Local farm suppliers have already felt some impact from the internet. The e-business trend will contribute to the trend of decoupling of purchasing product from purchasing advice. Many retailers are preparing for this eventuation.


Preliminary results and observations indicate the following:

  • Shopping on-line is still very much in its infancy. There are some good ideas and innovative concepts being developed. However the purchasing or interactive process is often slow and clumsy, and do not reflect the way that farmers do business.
  • Many are using the internet as a source of market information and intelligence prior to purchasing or selling a product. This is an area of potential growth.
  • A farm e-business guide is under development to raise awareness of e-business facilities and their web address.
  • The generally slow and poor quality internet services in rural areas are a major barrier to the promotion and adoption of e-business facilities by farmers.
  • Price benefits offered by dedicated web traders are generally not significant enough to threaten the relationship with local resellers at this stage.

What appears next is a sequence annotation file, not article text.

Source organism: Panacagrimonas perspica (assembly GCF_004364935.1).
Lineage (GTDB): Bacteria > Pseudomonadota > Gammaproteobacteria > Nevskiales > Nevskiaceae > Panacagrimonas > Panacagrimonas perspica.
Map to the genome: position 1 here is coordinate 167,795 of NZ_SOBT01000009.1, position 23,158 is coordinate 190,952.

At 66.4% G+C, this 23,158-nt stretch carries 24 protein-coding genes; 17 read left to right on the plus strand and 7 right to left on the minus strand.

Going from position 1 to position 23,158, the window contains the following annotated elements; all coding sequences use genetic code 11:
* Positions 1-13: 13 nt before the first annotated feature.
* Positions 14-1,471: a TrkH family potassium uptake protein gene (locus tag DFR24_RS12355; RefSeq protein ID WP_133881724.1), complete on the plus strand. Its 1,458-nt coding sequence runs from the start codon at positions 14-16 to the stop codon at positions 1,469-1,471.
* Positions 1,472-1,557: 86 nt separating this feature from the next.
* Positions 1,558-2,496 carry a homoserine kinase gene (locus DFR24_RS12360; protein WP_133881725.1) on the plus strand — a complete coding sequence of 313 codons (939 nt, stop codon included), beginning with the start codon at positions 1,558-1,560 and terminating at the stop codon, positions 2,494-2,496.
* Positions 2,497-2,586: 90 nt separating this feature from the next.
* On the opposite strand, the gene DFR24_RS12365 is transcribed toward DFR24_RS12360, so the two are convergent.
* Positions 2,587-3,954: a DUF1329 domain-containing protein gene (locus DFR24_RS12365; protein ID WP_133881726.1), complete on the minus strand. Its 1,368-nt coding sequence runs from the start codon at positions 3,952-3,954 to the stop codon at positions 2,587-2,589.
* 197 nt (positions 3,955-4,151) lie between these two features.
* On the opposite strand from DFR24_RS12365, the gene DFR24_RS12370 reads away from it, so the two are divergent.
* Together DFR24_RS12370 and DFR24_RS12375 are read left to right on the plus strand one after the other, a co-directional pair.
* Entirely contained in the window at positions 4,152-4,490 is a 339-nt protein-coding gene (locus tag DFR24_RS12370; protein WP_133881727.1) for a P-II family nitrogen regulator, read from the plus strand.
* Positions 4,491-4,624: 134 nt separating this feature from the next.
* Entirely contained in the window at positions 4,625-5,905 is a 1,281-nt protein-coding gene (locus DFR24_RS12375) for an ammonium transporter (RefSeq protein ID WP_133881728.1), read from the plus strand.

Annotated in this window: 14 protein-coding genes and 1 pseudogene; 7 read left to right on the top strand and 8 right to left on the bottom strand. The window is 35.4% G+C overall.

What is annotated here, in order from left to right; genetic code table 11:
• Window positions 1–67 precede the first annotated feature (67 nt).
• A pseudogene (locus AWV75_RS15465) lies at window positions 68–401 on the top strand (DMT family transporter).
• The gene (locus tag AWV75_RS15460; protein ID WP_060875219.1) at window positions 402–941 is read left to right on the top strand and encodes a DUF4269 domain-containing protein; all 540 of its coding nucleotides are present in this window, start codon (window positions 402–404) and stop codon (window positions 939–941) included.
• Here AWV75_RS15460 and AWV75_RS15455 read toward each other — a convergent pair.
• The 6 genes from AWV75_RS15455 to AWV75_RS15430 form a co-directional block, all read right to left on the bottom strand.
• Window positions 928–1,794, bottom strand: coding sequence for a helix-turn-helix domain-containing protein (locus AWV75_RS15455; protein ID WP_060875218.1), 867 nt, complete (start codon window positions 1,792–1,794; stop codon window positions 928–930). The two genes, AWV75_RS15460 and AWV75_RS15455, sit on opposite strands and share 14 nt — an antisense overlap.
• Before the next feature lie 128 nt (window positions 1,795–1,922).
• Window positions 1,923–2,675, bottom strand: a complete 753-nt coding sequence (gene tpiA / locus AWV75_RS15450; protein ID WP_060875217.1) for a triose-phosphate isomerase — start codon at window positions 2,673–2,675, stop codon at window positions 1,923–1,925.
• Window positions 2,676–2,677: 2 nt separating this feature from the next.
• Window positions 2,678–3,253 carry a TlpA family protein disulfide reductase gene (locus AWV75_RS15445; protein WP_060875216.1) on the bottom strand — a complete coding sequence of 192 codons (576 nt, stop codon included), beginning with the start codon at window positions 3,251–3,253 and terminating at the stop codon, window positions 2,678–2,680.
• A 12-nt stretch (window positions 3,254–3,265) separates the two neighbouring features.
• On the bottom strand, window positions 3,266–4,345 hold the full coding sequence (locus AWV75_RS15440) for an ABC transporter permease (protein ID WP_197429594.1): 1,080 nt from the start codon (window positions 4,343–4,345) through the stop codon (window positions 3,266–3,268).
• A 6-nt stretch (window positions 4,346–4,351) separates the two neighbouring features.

• Farm managers readily make use of the internet as an information source. However, the benefits of utilising the internet as a means of transacting business are not yet clear. The awareness of existing, and potential facilities, has been raised within the FM500 membership. It remains to be seen what will be the ‘killer’ e-business facilities for farmers.


The Farm Management 500 e-business project is supported by the Commonwealth through the Networking the Nation program. Thanks also to the following agribusiness partners of FM500; National Australia Bank, Pivot Agriculture, Aventis Crop Science and Caterpillar Australia.


1. Anonymous. 2000. Use of Information Technology on Farms 8150.0 1998-99. (Australian Bureau of Statistics: Canberra) p 13.

2. Groves, J. and Da Rin, J. 1999. Buying and Selling Online – The opportunities for electronic commerce for Australian farm business. (Rural Industries Research and Development Corporation: Canberra)

3. Simpson, R. 1999. Life is too short to run at 2,400 bps – The Farmwide online services pilot project. (Farmwide Pty Ltd: Canberra)